Is There a Shortage of Neurosurgeons in the US, and What is a “Shortage,” Anyway?

William T. Couldwell, MD, PhD1, Steve Slane, PhD1, Aaron Cohen-Gadol, MD1, Michael Vogelbaum, MD, PhD1, Beth Dery1, Judy Rosman1

1Salt Lake City, UT United States

Keywords: surgery, cost, Neurosurgery Services, health care, hospital

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       Manpower needs in medicine are being evaluated continuously.
     (1) Is the 1:100,000 ratio of neurosurgeons to population in the SOSSUS report (1975) still valid, (2) Are there enough neurosurgeons in the US to meet the need, and (3) Is demand driven by patient need.
     We created three data sets: (1) the distribution of 4675 practicing US neurosurgeons was merged with 2009 census data to yield density indices of neurosurgeons by state; (2) a survey assessing practice characteristics was emailed to 4675 practicing neurosurgeons; and (3) a compilation of web and print job ads for U.S. neurosurgeons.
     Multi-variant statistical analyses yielded inconclusive results regarding patient demand because (1) existing datasets are not designed to establish patient demand, and (2) many neurosurgeons today are subspecialized. The data did yield the ratio of neurosurgeons to total U.S. population is 1:69,000. 462 partial and 362 complete surveys were obtained. Neurosurgeon-to-patient ratios varied dramatically by state and were inconsistently correlated to whether neurosurgeons indicated they were overworked or underworked. The 321 job ads may indicate a shortage. 24% of practices that are recruiting indicated that they are definitely recruiting only for ER coverage, and an additional 26% indicated that they are unsure that they would be recruiting if it were not for the need for ER coverage. The remaining 160 positions, which arguably reflect community need, approximately match the number of graduating residents.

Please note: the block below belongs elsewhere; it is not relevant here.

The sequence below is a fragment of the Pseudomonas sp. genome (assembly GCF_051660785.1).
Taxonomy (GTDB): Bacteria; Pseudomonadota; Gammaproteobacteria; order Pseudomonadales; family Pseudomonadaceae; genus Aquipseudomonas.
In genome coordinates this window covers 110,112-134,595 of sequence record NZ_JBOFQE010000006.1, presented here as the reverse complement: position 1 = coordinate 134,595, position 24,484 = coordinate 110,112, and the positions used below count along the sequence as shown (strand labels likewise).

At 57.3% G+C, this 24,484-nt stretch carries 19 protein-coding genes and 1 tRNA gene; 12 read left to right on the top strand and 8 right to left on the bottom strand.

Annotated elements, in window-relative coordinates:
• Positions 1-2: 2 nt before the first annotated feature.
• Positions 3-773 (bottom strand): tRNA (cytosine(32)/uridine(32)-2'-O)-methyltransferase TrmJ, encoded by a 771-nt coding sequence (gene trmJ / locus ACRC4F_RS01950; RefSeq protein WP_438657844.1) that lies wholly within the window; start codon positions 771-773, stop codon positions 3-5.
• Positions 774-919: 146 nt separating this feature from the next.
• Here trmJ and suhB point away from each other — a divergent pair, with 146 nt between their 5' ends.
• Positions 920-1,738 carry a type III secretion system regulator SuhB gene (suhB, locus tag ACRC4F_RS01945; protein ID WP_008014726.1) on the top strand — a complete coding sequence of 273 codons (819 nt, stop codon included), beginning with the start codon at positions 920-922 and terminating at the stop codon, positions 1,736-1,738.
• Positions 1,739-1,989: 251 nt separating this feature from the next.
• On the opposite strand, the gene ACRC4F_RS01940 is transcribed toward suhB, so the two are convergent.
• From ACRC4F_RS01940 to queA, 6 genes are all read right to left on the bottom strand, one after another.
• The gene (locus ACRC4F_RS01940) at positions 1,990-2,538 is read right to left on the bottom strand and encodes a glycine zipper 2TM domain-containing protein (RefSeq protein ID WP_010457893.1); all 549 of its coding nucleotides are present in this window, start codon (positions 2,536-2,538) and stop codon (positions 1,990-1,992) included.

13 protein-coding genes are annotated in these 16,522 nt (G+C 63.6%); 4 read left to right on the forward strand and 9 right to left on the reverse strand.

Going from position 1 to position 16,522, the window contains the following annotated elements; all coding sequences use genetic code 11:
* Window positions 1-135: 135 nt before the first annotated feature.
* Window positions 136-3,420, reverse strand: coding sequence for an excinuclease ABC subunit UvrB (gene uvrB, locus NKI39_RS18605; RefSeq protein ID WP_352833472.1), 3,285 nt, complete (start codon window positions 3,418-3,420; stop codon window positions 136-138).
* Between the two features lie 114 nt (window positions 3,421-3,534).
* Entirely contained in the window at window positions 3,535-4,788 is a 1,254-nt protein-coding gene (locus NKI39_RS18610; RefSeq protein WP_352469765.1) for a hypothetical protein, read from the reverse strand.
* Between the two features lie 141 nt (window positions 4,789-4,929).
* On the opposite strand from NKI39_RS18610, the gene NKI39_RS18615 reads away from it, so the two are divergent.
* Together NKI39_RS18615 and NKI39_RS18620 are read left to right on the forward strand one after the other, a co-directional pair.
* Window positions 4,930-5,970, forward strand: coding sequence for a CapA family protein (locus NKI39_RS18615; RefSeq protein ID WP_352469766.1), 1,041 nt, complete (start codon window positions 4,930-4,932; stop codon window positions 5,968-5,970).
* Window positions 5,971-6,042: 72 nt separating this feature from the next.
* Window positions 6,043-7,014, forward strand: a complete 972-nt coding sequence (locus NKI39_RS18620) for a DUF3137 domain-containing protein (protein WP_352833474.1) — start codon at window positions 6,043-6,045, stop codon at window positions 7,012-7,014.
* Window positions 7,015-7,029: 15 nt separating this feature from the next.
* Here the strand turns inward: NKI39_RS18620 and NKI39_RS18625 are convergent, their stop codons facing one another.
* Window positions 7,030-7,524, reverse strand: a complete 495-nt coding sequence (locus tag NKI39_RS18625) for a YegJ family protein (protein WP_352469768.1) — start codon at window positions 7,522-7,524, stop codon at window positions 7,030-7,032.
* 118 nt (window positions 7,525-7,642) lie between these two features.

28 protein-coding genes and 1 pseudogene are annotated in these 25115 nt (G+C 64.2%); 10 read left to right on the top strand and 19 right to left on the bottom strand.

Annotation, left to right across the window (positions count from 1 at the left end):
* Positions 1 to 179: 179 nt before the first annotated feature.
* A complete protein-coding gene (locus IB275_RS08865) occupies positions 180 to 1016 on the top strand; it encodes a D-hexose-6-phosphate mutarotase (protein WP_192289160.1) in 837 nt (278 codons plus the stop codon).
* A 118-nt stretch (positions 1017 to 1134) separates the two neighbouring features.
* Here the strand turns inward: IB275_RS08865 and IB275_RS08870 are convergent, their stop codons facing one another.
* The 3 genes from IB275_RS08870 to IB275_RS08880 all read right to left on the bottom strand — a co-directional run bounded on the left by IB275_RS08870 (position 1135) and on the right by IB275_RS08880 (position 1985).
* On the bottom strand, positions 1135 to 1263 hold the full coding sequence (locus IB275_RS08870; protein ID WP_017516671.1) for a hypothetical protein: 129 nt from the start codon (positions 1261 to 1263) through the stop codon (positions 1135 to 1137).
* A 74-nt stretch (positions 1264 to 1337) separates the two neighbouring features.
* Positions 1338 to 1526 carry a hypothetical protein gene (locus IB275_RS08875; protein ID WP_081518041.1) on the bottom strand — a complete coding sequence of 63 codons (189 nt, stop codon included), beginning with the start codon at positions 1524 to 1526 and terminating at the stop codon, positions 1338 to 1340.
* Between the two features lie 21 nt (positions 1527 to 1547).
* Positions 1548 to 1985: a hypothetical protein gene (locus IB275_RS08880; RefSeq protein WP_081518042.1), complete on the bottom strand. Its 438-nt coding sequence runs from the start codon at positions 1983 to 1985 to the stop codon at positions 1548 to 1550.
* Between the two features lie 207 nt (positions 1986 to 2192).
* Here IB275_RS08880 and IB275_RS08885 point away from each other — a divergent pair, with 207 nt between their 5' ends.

This is a retrospective study.
     Demand ratios should be re-evaluated to consider changes in neurosurgery practice.
     A shortage in the employment market may reflect factors other than patient need.


Project Roles:

W. Couldwell (), S. Slane (), A. Cohen-Gadol (), M. Vogelbaum (), B. Dery (), J. Rosman ()